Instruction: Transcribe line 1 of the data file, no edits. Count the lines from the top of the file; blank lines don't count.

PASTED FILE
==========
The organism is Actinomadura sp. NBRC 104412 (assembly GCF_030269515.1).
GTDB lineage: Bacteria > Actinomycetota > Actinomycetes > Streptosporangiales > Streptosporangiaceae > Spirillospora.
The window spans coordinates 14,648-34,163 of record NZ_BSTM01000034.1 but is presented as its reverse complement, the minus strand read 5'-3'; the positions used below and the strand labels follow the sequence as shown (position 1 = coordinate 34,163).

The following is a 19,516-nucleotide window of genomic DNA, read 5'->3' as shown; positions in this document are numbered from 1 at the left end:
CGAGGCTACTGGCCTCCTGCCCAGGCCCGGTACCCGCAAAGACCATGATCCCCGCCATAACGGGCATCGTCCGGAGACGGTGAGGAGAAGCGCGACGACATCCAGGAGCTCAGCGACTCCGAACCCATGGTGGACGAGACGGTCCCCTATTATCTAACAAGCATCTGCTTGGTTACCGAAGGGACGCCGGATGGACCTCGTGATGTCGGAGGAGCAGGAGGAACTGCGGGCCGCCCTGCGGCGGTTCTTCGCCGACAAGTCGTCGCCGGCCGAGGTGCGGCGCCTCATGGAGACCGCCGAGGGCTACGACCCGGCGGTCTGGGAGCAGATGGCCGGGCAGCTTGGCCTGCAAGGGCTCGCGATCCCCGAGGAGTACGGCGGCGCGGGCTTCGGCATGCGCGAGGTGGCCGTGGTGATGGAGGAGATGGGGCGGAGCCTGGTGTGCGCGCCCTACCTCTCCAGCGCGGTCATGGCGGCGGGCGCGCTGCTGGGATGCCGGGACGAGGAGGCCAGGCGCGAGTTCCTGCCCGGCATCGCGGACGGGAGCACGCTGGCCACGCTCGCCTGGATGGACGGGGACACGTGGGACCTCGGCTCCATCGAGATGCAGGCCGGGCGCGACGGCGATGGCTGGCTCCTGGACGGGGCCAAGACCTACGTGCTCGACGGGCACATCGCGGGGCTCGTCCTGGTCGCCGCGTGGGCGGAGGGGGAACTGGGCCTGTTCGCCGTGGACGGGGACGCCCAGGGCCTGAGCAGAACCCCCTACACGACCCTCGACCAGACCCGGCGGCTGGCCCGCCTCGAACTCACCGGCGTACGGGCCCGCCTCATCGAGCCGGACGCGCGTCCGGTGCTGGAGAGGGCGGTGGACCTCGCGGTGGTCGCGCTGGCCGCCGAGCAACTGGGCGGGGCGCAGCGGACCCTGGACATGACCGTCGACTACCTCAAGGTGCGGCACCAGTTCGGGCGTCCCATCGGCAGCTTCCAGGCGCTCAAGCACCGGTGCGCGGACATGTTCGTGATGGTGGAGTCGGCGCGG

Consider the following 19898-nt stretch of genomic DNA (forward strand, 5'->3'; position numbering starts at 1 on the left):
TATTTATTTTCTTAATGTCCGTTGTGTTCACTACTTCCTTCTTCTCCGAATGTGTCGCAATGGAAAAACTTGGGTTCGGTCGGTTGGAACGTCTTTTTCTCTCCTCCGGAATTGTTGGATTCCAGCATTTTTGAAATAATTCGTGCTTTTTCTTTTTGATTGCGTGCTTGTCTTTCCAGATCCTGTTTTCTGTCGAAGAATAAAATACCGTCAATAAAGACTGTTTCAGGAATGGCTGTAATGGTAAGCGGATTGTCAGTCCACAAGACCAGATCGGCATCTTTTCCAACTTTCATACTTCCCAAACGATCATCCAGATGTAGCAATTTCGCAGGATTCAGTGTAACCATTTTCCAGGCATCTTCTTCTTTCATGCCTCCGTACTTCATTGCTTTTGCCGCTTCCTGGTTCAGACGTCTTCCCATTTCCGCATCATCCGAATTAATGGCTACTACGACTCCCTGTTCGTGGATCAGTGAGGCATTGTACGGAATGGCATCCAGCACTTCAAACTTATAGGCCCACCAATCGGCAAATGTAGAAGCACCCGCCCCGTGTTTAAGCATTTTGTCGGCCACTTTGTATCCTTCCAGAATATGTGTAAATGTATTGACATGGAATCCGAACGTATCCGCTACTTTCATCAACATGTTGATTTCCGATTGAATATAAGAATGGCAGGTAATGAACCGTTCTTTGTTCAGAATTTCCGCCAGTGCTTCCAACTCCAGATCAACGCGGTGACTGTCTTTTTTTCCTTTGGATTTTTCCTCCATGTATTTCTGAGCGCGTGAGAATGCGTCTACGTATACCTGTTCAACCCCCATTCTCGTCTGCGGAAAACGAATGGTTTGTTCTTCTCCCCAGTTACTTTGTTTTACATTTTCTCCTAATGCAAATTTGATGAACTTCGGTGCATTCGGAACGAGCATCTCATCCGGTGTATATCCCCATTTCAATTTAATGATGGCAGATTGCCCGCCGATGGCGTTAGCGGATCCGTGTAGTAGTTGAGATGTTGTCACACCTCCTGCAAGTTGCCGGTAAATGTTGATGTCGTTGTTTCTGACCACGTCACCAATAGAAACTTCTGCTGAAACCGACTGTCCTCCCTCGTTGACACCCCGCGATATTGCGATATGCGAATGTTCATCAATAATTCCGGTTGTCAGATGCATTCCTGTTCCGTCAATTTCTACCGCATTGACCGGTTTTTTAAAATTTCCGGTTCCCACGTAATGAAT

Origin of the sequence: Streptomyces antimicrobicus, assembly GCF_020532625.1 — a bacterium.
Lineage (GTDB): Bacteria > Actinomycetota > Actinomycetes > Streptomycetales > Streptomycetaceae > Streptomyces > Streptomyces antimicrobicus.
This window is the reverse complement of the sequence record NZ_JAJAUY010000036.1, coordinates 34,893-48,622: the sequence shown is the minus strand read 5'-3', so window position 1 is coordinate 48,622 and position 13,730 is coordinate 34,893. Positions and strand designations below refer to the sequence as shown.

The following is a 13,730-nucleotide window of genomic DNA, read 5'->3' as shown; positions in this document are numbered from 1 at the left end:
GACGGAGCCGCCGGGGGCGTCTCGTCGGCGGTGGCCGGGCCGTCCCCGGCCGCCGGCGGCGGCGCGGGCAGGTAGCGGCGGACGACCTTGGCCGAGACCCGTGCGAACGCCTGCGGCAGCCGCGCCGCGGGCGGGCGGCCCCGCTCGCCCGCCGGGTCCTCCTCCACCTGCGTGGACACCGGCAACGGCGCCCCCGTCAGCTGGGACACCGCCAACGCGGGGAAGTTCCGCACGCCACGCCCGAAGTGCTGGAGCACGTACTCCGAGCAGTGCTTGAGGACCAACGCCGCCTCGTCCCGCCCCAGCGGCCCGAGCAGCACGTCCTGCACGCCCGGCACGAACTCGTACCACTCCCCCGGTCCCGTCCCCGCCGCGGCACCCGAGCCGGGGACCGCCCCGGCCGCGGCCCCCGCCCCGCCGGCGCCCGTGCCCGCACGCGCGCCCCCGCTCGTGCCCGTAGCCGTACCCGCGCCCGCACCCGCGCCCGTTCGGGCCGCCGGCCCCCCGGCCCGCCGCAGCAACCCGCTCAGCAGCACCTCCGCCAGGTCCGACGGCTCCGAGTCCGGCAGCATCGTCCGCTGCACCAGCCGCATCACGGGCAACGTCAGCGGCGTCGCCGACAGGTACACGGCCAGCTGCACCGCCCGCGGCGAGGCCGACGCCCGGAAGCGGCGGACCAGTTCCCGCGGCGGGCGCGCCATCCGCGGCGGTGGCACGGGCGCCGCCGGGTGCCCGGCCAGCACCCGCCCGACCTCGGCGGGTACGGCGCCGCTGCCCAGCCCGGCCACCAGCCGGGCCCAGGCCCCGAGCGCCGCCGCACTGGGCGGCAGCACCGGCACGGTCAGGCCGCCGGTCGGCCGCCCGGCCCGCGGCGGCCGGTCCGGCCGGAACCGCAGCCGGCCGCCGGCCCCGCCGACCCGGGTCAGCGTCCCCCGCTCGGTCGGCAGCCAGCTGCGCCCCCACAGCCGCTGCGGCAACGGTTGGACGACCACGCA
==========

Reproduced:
The organism is Actinomadura sp. NBRC 104412 (assembly GCF_030269515.1).